12. In asking for copies of the documents, it is clear that Ms Findlay was not asking for a summary, but for the full contents of any document falling within the scope of her request, as is her right. Even if she was not entitled to receive an actual copy of a document, she was entitled to ask for all of the information in a document (including, for example, the name of the sender and date).

13. However, during the investigation, this point became moot.

Does Police Scotland hold information falling within the scope of the request?

14. During the investigation, Police Scotland were asked to explain what searches had been undertaken for the email in question, or other recorded information covered by the request. Police Scotland replied that the divisional Licensing Sergeant had been contacted, as the person likely to be involved in licensing matters. Police Scotland's FOI unit confirmed that other searches had taken place, but these had not found the email or any telephone notes, etc.

15. During the investigation, Police Scotland provided several submissions to the Commissioner. They eventually confirmed that they held no recorded information that fell within the terms of Ms Findlay's request: there had never been any email concerning the event she had organised.

16. Having considered the submissions from Police Scotland, the Commissioner is satisfied that Police Scotland do not hold any recorded information falling within the scope of Ms Findlay's request. The Commissioner has considered the searches undertaken by Police Scotland and is satisfied that they were reasonable and proportionate and would have identified any information they did hold and which was covered by the terms of the request.

17. Police Scotland have acknowledged that they should have responded to Ms Findlay's request by giving notice that they did not hold any recorded information falling within the scope of her request (as required by section 17 of FOISA). They told the Commissioner that their initial response was an attempt to be helpful, but they have now acknowledged that the response did not provide the information Ms Findlay had requested, or give notice that they did not hold any recorded information covered by her request.

18. The Commissioner's remit here extends only to the consideration of whether Police Scotland actually held the relevant information requested and whether it complied with Part 1 of FOISA in responding to Ms Findlay's request. The Commissioner cannot comment on whether a public authority should have recorded any, or more, information about a particular event or process, nor can she comment on what was said by any officer of the authority, unless that relates to compliance with Part 1 of FOISA. The Commissioner cannot comment on why Ms Findlay was informed that the source of the information about her event was an email, when this now turns out not to be the case.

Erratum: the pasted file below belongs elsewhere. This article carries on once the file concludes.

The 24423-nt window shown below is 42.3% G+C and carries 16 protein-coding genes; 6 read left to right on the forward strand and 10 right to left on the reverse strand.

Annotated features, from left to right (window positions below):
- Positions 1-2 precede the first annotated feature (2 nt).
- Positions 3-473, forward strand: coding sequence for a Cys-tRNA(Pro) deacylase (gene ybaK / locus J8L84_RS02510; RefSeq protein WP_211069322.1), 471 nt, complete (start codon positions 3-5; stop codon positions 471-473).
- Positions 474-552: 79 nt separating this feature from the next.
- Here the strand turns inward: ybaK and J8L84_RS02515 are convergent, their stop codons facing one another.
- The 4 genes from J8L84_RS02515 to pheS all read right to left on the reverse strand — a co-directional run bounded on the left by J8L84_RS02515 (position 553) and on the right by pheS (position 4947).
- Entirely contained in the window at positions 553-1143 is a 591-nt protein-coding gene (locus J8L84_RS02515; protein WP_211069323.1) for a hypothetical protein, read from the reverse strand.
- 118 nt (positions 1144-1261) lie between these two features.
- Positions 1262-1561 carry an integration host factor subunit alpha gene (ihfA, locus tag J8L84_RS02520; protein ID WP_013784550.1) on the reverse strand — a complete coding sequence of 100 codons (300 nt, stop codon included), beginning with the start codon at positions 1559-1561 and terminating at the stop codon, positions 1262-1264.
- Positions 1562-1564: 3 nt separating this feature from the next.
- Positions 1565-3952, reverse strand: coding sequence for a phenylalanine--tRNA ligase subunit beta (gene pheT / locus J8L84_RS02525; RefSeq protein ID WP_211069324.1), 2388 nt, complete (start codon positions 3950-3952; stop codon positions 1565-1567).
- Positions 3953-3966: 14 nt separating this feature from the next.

19. The Commissioner finds that Police Scotland failed to give notice to Ms Findlay that they did not hold any recorded information covered by her request, as required by section 17(1) of FOISA. In this respect, they failed to comply with Part 1 of FOISA.

20. Given the explanation provided to Ms Findlay during the investigation and in this decision, the Commissioner does not require Police Scotland to take any action in respect of this failure in response to Ms Findlay's application.

Decision

The Commissioner finds that the Chief Constable of the Police Service of Scotland (Police Scotland) failed to comply with Part 1 of the Freedom of Information (Scotland) Act 2002 (FOISA) in responding to the information request made by Ms Findlay. Police Scotland failed to give notice under section 17(1) of FOISA that it did not hold any recorded information covered by Ms Findlay's request.

The Commissioner does not require Police Scotland to take any action in respect of this failure.

Appeal

Should either Ms Findlay or Police Scotland wish to appeal against this decision, they have the right to appeal to the Court of Session on a point of law only. Any such appeal must be made within 42 days after the date of intimation of this decision.

Margaret Keyse
Head of Enforcement

18 February 2015

 Appendix 1: Relevant statutory provisions

 Freedom of Information (Scotland) Act 2002

 1 General entitlement

(1) A person who requests information from a Scottish public authority which holds it is entitled to be given it by the authority.

(4) The information to be given by the authority is that held by it at the time the request is received, except that, subject to subsection (5), any amendment or deletion which would have been made, regardless of the receipt of the request, between that time and the time it gives the information may be made before the information is given.

17 Notice that information is not held

(1) Where-

(a) a Scottish public authority receives a request which would require it either-

(i) to comply with section 1(1); or

(ii) to determine any question arising by virtue of paragraph (a) or (b) of section 2(1),

if it held the information to which the request relates; but

(b) the authority does not hold that information,

it must, within the time allowed by or by virtue of section 10 for complying with the request, give the applicant notice in writing that it does not hold it.

PDF IconLink to PDF file of decision 025/2015 (109 kb)